The author is certainly right to observe that the advisers chosen by Biden so far as foreign policy advisors are extremist neocon war mongers and to conclude that there is no reason for optimism about an improvement in U.S. foreign policy under Biden’s leadership.

    As is common with criticisms of U.S. foreign policy, the author says that the continuation on this disastrous but well traveled road is due to “blindness” on the part of policy makers. I part company with the author on that point. Although there may be some “true believers” in this course of action, it cannot be sold to the public on that basis. To sell these piles of excrement to the public as “necessary and urgent” matters there must a convincing demonization of the chosen enemy. Hence, the “red scare” following WWII and continuing until the collapse of the Soviet Union. Thereafter, the U.S. elites were pretty desperate to find adequate new “enemies” which would enable them to sell the need to spend trillions of dollars on the weapons with which to fight the bad guys. It got so bad that they had to resort to the “war on drugs” as the best pretext they had for these outrageous expenditures, much of which is simply stolen via cost plus contracts with the war contractors. So now we have the revival of Russia as the new all over again enemy, together with the revival of the yellow peril as the new new enemy. Well, pre Nixon, it was the enemy but we didn’t recognize it, much less talk to it. Obama had his “pivot to Asia”, a hostile act against China combined with the customary demonization of China with outright falsehoods, aided, of course, by the compliant mainstream media. Trump’s brief flirt with making nice with Russia was quickly put to rest by the outrage of the Democrats and establishment Republicans and the deep state. Trump then fell into line and did his usual clumsy job of threatening and insulting both Russia and China. So now we have Biden about to assume the helm. What is his attitude about China? Rather than describe it, I suggest watching this short clip of Biden’s comments at one of the Presidential debates:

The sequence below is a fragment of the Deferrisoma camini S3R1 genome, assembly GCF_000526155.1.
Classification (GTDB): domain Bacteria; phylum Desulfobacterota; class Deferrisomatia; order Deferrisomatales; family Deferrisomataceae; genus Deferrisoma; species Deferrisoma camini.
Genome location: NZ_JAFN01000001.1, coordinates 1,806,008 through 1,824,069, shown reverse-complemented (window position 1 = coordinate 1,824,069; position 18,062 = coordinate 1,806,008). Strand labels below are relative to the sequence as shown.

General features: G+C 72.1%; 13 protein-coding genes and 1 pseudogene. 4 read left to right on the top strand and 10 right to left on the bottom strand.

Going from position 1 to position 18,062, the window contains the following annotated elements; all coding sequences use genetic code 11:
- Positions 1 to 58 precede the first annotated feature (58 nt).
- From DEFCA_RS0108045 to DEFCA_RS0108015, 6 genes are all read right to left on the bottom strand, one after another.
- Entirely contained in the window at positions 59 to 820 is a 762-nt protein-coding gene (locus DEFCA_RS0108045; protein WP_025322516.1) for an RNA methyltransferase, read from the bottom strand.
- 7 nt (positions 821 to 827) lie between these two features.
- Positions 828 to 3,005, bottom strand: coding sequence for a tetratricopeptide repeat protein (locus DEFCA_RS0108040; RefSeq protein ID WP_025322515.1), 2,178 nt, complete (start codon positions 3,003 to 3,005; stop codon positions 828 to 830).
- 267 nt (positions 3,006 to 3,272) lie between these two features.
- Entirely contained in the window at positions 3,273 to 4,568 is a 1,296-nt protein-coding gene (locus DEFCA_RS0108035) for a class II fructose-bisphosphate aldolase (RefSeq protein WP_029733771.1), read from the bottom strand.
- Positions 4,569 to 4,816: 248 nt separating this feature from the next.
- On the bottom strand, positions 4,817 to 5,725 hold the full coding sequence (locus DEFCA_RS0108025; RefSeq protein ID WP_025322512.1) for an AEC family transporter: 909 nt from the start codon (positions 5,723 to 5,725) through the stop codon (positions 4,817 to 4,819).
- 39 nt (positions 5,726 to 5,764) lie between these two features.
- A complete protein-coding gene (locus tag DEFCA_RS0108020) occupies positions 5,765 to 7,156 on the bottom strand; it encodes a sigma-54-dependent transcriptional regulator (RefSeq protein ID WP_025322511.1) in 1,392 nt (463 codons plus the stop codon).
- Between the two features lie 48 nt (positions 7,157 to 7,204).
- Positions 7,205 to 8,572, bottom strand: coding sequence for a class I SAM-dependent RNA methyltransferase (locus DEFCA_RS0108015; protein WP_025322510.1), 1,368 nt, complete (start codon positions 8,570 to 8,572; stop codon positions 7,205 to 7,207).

Finally, to my point. There is much more to selling the current pile of excrement to the public than a “blindness” on the part of policy makers. In this short clip, Biden is repeating some of the outright falsehoods used to demonize China and convince the public that China is now our enemy and that we simply must do whatever is necessary to defend ourselves from this evil state. The U.S. is, as always, portrayed as blameless, a victim of evil done by others. The opposite is true. This Country is the troublemaker and hostile actor.